Up For Debate: Prom on a School Night
Is it the best solution to curb teen hijinks?
Brought to you by Liberty Mutual's
The Responsibility Project
It’s prom season — and prime season for the all-night right-of-passage known as the after-party, frequently fueled by alcohol and questionable teen judgment. At Pearl River High School in New Jersey, for example, post-prom partying has traditionally included raucous trips to Manhattan clubs or the Jersey Shore, where last year 50 students were cited by police for underage drinking at a motel.
But not this year. The New York Times reports that in an effort to “curb excessive after-parties,” Pearl River administrators deliberately scheduled the 2010 proms on school nights — a Wednesday for the juniors, a Sunday for the seniors. “And the morning after each one,” Wu writes, “the principal and the Parent Teacher Association will be waiting at the school door; anyone not there by 7:34 AM sharp will be unable to make up academic work or participate in sports events that day.”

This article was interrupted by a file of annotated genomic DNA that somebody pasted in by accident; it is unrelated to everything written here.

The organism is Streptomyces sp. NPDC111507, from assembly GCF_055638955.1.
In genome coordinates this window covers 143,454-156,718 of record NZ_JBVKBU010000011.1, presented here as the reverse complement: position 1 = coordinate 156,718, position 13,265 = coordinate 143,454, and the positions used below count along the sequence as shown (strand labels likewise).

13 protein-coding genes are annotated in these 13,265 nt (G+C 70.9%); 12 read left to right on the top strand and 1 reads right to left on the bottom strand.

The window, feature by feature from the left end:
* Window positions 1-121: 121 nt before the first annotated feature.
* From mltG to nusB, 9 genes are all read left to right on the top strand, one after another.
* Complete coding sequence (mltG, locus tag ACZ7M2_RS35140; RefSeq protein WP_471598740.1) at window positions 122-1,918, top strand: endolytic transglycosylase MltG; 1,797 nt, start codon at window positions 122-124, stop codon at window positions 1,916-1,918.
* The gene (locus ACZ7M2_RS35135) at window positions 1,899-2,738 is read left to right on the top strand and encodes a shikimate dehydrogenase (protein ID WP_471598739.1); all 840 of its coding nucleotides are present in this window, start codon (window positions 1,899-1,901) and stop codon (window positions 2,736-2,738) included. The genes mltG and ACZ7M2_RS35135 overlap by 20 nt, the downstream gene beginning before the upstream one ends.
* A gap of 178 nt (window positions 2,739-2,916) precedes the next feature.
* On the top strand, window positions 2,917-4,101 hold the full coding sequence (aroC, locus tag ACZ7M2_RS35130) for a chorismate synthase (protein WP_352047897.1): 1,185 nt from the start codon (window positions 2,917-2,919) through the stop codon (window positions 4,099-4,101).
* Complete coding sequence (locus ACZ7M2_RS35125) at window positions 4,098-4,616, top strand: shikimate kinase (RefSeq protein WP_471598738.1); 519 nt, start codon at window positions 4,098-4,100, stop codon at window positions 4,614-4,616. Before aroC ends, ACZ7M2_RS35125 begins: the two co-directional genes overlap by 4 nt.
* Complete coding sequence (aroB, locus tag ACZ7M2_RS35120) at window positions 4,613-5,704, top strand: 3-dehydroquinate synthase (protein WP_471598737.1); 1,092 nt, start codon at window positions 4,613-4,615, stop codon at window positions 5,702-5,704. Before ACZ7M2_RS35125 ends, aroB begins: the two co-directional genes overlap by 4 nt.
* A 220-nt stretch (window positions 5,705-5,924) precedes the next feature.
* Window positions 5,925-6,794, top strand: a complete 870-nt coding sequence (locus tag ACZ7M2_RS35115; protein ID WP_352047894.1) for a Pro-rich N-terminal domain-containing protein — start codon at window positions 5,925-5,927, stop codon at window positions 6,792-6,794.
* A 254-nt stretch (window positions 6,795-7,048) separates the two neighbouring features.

Students protested that they were being punished “for the bad behavior of a few,” and called for a boycott. But principal Bill Furdon told The Times that if the new threats don’t work, future prom-goers who fail to show up for school the next morning “may not be allowed to walk at graduation.”
“Honestly, it just seems pointless,” said Bridget Mathis, a 16-year-old junior planning to skip the event. “When you’re thinking about having a good time, you’re not thinking of going out on a Wednesday night.”
Are school-night proms a good solution to irresponsible teen behavior?